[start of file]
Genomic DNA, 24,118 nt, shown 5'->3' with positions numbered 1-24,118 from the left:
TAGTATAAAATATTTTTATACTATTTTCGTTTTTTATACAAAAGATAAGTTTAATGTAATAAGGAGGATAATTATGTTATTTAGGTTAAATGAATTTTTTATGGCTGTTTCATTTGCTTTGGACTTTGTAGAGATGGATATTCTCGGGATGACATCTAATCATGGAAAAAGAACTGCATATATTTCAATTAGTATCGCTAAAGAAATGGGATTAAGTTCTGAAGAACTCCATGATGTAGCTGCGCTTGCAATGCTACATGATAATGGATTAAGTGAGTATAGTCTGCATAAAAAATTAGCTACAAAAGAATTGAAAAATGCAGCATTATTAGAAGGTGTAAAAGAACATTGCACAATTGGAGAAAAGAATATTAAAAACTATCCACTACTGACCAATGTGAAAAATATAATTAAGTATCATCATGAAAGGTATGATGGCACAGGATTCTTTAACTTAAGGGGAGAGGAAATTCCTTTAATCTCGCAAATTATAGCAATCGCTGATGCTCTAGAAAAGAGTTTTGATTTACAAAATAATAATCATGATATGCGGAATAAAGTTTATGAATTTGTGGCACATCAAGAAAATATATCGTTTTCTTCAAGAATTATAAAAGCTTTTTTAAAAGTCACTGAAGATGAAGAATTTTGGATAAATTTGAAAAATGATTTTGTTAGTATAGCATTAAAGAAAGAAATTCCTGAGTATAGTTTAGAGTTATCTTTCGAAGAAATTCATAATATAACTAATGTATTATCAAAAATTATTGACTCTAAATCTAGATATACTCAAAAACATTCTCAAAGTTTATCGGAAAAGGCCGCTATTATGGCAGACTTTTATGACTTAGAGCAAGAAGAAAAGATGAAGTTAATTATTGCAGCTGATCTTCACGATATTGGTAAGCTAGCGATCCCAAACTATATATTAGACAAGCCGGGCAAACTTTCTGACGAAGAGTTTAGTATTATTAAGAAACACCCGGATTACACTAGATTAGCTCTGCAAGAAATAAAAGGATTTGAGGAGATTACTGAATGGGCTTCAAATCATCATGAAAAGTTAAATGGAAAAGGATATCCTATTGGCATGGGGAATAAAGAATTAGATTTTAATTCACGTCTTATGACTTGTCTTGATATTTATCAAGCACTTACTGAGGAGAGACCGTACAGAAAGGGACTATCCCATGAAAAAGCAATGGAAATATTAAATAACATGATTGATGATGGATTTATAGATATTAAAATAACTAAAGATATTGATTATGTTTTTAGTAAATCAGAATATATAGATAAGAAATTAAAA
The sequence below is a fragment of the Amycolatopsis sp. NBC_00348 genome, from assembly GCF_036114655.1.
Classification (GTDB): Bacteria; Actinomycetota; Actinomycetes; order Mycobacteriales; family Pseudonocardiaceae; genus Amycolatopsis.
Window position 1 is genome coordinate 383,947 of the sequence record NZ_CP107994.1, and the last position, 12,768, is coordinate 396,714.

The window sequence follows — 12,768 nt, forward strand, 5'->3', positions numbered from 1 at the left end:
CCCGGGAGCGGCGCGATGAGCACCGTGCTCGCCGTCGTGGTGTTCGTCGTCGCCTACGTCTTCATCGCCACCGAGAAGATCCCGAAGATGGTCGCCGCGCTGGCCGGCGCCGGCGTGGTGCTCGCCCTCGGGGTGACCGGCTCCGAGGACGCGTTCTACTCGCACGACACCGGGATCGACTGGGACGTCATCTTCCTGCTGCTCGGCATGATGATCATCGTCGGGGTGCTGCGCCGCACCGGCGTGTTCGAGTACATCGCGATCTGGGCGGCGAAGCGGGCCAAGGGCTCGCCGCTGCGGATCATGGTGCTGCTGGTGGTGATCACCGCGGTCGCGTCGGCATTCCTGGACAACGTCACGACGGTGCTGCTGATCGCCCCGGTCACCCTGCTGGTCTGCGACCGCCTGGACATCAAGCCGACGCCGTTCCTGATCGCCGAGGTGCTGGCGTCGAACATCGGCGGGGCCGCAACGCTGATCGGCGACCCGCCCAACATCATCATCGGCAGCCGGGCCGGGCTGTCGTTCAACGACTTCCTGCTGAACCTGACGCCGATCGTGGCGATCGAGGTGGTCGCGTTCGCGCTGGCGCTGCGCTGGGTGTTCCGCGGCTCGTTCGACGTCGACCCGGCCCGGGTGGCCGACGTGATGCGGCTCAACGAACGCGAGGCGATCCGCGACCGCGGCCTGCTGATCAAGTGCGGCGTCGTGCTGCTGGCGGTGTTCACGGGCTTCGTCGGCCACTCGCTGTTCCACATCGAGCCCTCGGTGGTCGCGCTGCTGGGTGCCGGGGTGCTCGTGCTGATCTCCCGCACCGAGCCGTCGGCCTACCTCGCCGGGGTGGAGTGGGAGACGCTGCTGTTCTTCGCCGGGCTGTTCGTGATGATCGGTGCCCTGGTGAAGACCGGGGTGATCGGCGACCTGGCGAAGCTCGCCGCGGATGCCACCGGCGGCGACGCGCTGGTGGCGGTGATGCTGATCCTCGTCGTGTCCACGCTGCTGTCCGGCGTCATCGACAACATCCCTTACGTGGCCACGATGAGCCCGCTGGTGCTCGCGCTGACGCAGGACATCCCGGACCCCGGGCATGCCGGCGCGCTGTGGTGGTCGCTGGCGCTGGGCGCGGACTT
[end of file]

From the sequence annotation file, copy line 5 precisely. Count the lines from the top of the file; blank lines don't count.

Window position 1 is genome coordinate 383,947 of the sequence record NZ_CP107994.1, and the last position, 12,768, is coordinate 396,714.